Malaysia cheers as Anwar Ibrahim is named Prime Minister

Pakatan Harapan supporters attending a rally by Datuk Seri Anwar Ibrahim in Tambun, Perak, on Nov 18, 2022. ST PHOTO: KUA CHEE SIONG

KUALA LUMPUR - After four days of political wrangling in Malaysia, supporters of Pakatan Harapan (PH) leader Anwar Ibrahim cheered as the 75-year-old was sworn in as the country’s 10th Prime Minister on Thursday.

In her Instagram post, Datuk Seri Anwar’s daughter Nurul Izzah, who saw her father sacked and jailed in 1998 after a fallout with then prime minister Mahathir Mohamad, said: “I love you papa and I am always proud of you, even as you lay imprisoned as a prisoner of conscience.”

Mr Rafizi Ramli, the deputy president of Parti Keadilan Rakyat (PKR), a component party of PH, thanked the King, Sultan Abdullah Ahmad Shah, for appointing Mr Anwar as the new premier.

“We must all move forward and learn to cooperate to rebuild Malaysia for the sake of its future, and the prosperity of the people of different groups, races, states and backgrounds,” the Pandan MP said in a statement.

Selangor Menteri Besar Amirudin Shari, who is from PH, also congratulated the new premier, saying: “We are prepared to aid the Tambun MP to lead the country, especially in the face of tough economic challenges next year.”

Datuk Seri Anwar won the Tambun parlimentary seat in Saturday’s general election with a majority of 3,736 votes.

Former MP Ong Kian Ming from the Democratic Action Party (DAP), a component party of PH, said in a statement: “We should celebrate the peaceful handover of power and the appointment of a new prime minister to lead a new government.

“But make no mistake, the hard work of forming and maintaining a stable federal government post-general election has just started.”

Johor DAP chairman Liew Chin Tong agreed. “Now, a lot of hard work needs to be put in for Malaysia to achieve greater heights together,” he told The Straits Times.

Former prime minister Ismail Sabri Yaakob, who was reluctant to work with PH, has also congratulated Mr Anwar.

“I pray that the new government will be able to continue political stability and continue to preserve the country’s economic sustainability,” said Datuk Seri Ismail, who is also the vice-president of Umno.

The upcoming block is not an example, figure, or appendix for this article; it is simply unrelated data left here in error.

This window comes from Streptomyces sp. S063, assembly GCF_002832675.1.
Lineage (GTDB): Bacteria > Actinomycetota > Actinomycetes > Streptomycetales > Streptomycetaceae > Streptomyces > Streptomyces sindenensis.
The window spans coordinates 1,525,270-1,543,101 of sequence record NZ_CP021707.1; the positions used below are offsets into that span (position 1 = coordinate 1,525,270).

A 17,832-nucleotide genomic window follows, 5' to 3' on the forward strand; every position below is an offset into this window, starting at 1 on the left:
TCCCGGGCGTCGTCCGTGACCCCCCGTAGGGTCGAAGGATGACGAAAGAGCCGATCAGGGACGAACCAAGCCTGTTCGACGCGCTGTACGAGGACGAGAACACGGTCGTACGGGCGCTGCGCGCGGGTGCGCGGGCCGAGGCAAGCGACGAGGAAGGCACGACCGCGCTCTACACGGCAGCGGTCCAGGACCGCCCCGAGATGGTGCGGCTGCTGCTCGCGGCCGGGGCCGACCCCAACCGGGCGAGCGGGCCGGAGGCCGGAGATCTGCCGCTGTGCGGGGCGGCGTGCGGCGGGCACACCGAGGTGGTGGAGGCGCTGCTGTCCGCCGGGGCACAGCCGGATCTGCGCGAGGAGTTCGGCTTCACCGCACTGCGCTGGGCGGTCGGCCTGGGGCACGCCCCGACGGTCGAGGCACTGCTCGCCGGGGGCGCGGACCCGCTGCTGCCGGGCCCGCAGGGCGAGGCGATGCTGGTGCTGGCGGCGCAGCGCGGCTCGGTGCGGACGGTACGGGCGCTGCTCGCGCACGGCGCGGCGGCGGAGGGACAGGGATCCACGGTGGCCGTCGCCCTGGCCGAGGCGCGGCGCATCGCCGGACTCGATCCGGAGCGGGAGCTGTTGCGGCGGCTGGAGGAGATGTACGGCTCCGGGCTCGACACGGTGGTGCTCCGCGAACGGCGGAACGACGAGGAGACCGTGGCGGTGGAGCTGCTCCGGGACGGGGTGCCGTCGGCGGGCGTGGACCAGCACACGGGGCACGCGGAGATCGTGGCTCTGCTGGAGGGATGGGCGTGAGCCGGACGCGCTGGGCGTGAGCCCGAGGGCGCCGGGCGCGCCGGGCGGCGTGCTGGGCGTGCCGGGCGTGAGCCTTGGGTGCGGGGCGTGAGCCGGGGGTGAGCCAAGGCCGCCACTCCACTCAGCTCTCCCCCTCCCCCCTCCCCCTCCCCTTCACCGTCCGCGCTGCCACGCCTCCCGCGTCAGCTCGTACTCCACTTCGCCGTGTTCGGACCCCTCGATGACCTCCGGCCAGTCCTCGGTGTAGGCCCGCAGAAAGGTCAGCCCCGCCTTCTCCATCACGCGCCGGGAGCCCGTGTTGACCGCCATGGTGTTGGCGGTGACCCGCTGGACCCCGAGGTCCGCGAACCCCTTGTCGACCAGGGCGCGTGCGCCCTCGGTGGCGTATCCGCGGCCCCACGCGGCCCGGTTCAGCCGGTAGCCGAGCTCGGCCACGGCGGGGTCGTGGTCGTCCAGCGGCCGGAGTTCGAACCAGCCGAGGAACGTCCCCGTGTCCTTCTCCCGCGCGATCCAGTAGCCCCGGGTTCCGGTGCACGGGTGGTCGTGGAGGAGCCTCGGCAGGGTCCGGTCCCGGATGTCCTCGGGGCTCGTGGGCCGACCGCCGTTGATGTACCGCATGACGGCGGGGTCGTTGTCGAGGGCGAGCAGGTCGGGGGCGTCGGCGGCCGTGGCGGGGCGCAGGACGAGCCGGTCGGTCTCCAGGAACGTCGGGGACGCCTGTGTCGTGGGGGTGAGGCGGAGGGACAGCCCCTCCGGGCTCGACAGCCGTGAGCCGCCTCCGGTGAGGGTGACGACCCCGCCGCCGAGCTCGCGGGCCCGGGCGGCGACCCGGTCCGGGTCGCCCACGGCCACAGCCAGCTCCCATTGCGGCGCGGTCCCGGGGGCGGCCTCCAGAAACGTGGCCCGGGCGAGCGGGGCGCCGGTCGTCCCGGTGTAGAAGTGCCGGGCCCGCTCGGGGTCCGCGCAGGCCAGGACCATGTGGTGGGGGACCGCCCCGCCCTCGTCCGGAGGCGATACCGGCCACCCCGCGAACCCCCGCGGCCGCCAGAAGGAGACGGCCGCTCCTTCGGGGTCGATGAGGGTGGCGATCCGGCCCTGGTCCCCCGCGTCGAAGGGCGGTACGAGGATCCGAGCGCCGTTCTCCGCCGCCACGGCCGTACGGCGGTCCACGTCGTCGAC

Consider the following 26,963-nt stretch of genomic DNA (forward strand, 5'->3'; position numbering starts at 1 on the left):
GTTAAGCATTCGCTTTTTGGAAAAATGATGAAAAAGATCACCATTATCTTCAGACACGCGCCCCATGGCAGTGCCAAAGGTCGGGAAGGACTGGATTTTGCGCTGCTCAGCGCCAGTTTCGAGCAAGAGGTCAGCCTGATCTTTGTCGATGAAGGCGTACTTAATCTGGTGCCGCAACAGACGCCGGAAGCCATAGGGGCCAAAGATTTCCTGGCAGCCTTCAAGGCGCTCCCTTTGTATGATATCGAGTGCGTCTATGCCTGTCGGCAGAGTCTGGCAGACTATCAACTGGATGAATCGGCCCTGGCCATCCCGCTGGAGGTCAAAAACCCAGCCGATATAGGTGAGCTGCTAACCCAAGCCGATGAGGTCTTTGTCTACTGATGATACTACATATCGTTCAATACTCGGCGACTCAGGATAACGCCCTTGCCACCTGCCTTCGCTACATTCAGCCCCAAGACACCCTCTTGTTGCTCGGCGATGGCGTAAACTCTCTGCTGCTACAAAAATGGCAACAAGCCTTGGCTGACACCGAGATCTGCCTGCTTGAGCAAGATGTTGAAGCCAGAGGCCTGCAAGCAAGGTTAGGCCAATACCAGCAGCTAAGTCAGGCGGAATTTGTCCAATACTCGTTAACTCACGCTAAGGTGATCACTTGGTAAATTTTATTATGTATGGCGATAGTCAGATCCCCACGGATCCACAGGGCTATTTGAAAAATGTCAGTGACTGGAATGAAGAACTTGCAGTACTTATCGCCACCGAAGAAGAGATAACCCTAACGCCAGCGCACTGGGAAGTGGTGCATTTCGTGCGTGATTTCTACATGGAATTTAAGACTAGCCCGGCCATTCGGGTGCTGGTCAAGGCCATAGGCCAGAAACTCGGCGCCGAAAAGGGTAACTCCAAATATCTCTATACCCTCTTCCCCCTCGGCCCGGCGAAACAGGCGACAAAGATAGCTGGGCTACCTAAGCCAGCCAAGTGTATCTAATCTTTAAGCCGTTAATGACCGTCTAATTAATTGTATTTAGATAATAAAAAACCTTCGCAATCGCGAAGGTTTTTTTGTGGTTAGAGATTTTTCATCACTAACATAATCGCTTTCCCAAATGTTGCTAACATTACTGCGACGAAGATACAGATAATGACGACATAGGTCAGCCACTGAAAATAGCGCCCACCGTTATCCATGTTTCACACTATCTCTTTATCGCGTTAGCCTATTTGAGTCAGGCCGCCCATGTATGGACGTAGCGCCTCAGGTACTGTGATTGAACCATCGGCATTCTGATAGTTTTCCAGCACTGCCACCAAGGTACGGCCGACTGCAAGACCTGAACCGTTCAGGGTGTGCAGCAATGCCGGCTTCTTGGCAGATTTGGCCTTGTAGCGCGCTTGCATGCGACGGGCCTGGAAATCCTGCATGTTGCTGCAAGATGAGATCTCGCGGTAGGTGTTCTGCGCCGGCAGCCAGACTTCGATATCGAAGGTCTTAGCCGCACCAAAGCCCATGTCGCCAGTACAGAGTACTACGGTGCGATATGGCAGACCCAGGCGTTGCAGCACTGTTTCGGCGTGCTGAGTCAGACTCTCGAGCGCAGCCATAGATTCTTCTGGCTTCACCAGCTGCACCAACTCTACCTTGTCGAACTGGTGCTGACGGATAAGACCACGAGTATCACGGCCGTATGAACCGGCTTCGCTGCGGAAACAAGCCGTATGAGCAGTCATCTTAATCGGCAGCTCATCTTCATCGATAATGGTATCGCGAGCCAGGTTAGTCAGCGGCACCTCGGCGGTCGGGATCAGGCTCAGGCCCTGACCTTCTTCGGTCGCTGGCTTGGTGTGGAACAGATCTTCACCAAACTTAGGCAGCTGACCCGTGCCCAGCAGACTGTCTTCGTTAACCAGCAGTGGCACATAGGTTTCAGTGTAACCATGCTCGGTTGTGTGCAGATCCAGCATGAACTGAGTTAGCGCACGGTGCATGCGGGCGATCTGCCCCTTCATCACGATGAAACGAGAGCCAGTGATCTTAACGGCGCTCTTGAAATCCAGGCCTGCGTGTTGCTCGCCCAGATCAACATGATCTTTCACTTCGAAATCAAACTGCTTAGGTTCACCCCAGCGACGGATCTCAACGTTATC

Former Umno secretary-general Annuar Musa said in a Facebook post that Malaysians should respect the King’s decision to appoint Mr Anwar and that “any gathering and activity that can lead to disharmony must be stopped”.

Social media was set alight after the palace confirmed that Mr Anwar would be made premierafter the special meeting among the nation’s nine state monarchs.

“I was at the airport when the announcement of our 10th PM was made, and I heard people scream, and saw people smile from ear to ear. Might be coincidence but not long after, the airport started to play Standing In The Eyes Of The World,” said Twitter user @itsraenu_, referring to a song recorded to commemorate Malaysia’s hosting of the Commonwealth Games in 1998 and performed by the country’s rock queen, Ella.

Another Twitter user @HIRAETHSXT, whose family is a staunch supporter of PH’s rival coalition Perikatan Nasional (PN), also expressed her happiness.

“Just so you know, my whole family and extended relatives all voted for PN. It’s me, and me alone, who voted for PH while I lied, saying I voted the same as them.

“You don’t know how much I sighed for relief and sobbed when DSAI (Datuk Seri Anwar Ibrahim) was announced as #PM10malaysia,” she said.

Mr Anwar’s appointment comes after most parties agreed to Sultan Abdullah Ahmad Shah’s proposal for a unity government after Saturday’s general election threw up Malaysia’s first hung Parliament.